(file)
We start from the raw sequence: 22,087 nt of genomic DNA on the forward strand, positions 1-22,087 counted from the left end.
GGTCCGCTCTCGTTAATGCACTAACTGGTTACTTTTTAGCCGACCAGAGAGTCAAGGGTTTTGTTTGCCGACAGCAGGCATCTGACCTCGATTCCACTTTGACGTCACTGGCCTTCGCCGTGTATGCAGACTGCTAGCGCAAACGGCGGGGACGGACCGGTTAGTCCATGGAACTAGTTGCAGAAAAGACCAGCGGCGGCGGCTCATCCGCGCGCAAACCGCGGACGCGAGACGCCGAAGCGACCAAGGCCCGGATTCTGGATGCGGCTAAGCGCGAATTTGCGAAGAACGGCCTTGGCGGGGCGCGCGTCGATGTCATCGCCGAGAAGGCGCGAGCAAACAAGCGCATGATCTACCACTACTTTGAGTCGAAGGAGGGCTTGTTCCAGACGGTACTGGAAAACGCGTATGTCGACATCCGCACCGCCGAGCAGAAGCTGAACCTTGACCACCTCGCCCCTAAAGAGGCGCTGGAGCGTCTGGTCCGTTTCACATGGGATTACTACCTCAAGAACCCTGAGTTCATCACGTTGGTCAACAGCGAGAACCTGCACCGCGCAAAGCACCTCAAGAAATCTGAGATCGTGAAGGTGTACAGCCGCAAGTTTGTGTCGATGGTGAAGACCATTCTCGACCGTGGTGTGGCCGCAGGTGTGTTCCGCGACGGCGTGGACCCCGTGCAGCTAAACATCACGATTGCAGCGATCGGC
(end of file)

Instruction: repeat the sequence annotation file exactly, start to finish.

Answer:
We start from the raw sequence: 22,087 nt of genomic DNA on the forward strand, positions 1-22,087 counted from the left end.
GGTCCGCTCTCGTTAATGCACTAACTGGTTACTTTTTAGCCGACCAGAGAGTCAAGGGTTTTGTTTGCCGACAGCAGGCATCTGACCTCGATTCCACTTTGACGTCACTGGCCTTCGCCGTGTATGCAGACTGCTAGCGCAAACGGCGGGGACGGACCGGTTAGTCCATGGAACTAGTTGCAGAAAAGACCAGCGGCGGCGGCTCATCCGCGCGCAAACCGCGGACGCGAGACGCCGAAGCGACCAAGGCCCGGATTCTGGATGCGGCTAAGCGCGAATTTGCGAAGAACGGCCTTGGCGGGGCGCGCGTCGATGTCATCGCCGAGAAGGCGCGAGCAAACAAGCGCATGATCTACCACTACTTTGAGTCGAAGGAGGGCTTGTTCCAGACGGTACTGGAAAACGCGTATGTCGACATCCGCACCGCCGAGCAGAAGCTGAACCTTGACCACCTCGCCCCTAAAGAGGCGCTGGAGCGTCTGGTCCGTTTCACATGGGATTACTACCTCAAGAACCCTGAGTTCATCACGTTGGTCAACAGCGAGAACCTGCACCGCGCAAAGCACCTCAAGAAATCTGAGATCGTGAAGGTGTACAGCCGCAAGTTTGTGTCGATGGTGAAGACCATTCTCGACCGTGGTGTGGCCGCAGGTGTGTTCCGCGACGGCGTGGACCCCGTGCAGCTAAACATCACGATTGCAGCGATCGGC